Sunday, July 30, 2006

The Amy Perez case: Psychological incapacity as a ground for declaring a marriage null and void

Summary:

[1] The Supreme Court denied actress Amy Perez’s petition to have her marriage to musician Brix Ferraris declared void on the basis of psychological incapacity.

[2] Amy’s expert witness, a psychologist, failed to prove that Brix was suffering from a psychological incapacity that rendered him unable to fulfill the essential marital obligations.

[3] “The term ‘psychological incapacity’ as used in Article 36 of the Family Code refers to a serious psychological illness afflicting a party even before the celebration of the marriage. It is a malady so grave and so permanent as to deprive a person of awareness of the duties and responsibilities of the matrimonial bond one is about to assume.”

[4] “A mere showing of irreconcilable differences and conflicting personalities in no wise constitute psychological incapacity; it is not enough to prove that the parties failed to meet their responsibilities and duties as married persons; it is essential that they must be shown to be incapable of doing so due to some psychological, not physical, illness.”

[5] “Habitual alcoholism, sexual infidelity or perversion, and abandonment do not by themselves constitute grounds for declaring a marriage void based on psychological incapacity.”

More than a week ago, our early evening news cum entertainment shows on Channels 2 and 7 reported that the Supreme Court in its July 17, 2006 Resolution turned down with finality actress Amy Perez’s petition to have her marriage to musician Brix Ferraris declared void on the basis of psychological incapacity.

Reasons why the Supreme Court turned down Amy’s petition

[1] The Supreme Court found Brix’s alleged mixed personality disorder, the "leaving-the-house" attitude whenever he and Amy quarreled, the violent tendencies during epileptic attacks, the sexual infidelity, the abandonment and lack of support, and his preference to spend more time with his band mates than his family, are not rooted on some debilitating psychological condition but a mere refusal or unwillingness to assume the essential obligations of marriage.

[2] While Amy’s marriage with Brix failed and appears to be without hope of reconciliation, the remedy however is not always to have it declared void ab initio on the ground of psychological incapacity. An unsatisfactory marriage, however, is not a null and void marriage. No less than the Constitution recognizes the sanctity of marriage and the unity of the family; it decrees marriage as legally “inviolable” and protects it from dissolution at the whim of the parties. Both the family and marriage are to be “protected” by the State.

If other movie stars had their marriage successfully declared void, what happened in Amy’s petition?

Pops Fernandez and Martin Nievera, Aiko Melendez and Jomari Yllana, Benjie Paras and Jackie Forster (?), Alma Moreno and Joey Marquez … these are just some of our entertainment personalities who had their marriages successfully declared void on the basis of “psychological incapacity” as provided for by Article 36 of our Family Code. So what happened to their fellow entertainer Amy Perez’s petition?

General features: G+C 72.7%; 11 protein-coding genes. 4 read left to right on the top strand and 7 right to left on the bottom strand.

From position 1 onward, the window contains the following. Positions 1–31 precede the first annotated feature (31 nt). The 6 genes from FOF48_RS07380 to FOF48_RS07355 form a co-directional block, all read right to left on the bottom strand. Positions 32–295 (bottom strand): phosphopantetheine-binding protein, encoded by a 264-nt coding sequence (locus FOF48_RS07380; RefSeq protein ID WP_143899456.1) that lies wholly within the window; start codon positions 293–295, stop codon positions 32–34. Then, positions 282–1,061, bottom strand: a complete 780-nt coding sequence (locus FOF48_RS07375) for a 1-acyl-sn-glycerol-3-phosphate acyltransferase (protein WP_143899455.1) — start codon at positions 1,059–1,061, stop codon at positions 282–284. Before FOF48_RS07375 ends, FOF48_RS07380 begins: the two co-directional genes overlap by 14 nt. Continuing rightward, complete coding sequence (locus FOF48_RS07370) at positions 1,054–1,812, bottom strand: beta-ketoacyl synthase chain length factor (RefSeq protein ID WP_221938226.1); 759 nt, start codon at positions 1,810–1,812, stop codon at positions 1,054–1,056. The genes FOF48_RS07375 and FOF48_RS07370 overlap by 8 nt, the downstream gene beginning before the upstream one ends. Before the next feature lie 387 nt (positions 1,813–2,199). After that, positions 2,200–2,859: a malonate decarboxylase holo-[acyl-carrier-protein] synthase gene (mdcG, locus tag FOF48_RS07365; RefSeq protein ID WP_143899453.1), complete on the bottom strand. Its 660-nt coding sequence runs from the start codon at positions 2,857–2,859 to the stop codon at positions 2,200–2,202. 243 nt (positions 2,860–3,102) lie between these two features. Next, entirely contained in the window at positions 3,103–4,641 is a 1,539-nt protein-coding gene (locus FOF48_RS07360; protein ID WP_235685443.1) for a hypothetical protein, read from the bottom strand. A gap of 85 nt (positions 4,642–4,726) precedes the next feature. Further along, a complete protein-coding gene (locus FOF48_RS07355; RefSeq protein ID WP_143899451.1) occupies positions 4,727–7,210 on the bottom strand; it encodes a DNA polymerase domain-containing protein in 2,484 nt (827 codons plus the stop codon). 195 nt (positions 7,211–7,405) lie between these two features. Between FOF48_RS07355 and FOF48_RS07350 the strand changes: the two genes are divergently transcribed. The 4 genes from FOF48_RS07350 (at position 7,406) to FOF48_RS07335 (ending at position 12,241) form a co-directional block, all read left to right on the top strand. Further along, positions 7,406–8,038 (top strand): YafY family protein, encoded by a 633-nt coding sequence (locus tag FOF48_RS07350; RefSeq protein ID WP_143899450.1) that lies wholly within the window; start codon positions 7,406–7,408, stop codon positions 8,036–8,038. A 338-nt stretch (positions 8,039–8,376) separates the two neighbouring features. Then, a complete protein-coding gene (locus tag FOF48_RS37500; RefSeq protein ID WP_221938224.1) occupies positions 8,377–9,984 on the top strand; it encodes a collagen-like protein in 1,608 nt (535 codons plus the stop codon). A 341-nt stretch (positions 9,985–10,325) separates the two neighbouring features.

[1] Difference between “annulment” and “declaration of nullity”

The term “annulment” refers to voidable marriages while “declaration of nullity” refers to marriages that are void. When Article 36 (psychological incapacity) is used as the ground, the proper term is “declaration of nullity” and not “annulment.”

[2] The long road Amy’s petition went through

You can read the complete decision of Amy Perez’s case in the Supreme Court website. By way of review, however, let’s look at the long road Amy’s case went through before it finally reached the Supreme Court.
(1) According to the Court of Appeals narration of facts, Amy and Brix’s relationship before the marriage and even during their brief union (for well about a year or so) was not all bad. During that relatively short period of time, Amy was happy and contented with her life in the company of her husband. In fact, by Amy’s own reckoning, Brix was a responsible and loving husband. Then problems began when Amy started doubting Brix’s fidelity. It was only when they started fighting about the calls from women that Brix began to withdraw into his shell and corner, and failed to perform his so-called marital obligations. Brix could not understand Amy’s lack of trust in him and her constant naggings. He thought her suspicions irrational. Brix could not relate to her anger, temper and jealousy. Amy then filed a petition to have her marriage declared null and void on the basis of Brix’s psychological incapacity.

(2) Sometime in February 2001, the Pasig City Regional Trial Court Branch 151, with presiding Judge Franchito N. Diamante, denied Amy’s petition on the ground that “suffering from epilepsy did not amount to psychological incapacity under Article 36 of the Family Code and that the evidence on record were insufficient to prove infidelity.”

(3) The Pasig RTC denied Amy’s motion for reconsideration on or about April 2001.

(4) Amy filed an appeal with the Court of Appeals which eventually confirmed in whole the judgment of the Pasig City RTC.

(5) The Court of Appeals later on also denied Amy’s motion for reconsideration.

(6) Amy filed a Petition for Review of the CA’s decision with the Supreme Court, which on June 2004 denied the petition.

(7) The Supreme Court in its Resolution dated July 17, 2006 denied with finality Amy’s petition.

[3] Amy
’s psychologist failed to prove psychological incapacity

The adverse decisions of the Pasig City RTC and the Court of Appeals relied heavily on the failure of Amy’s expert witness (a psychologist) to establish that Brix Ferraris was suffering from a psychological incapacity that rendered him unable to fulfill the essential marital obligations.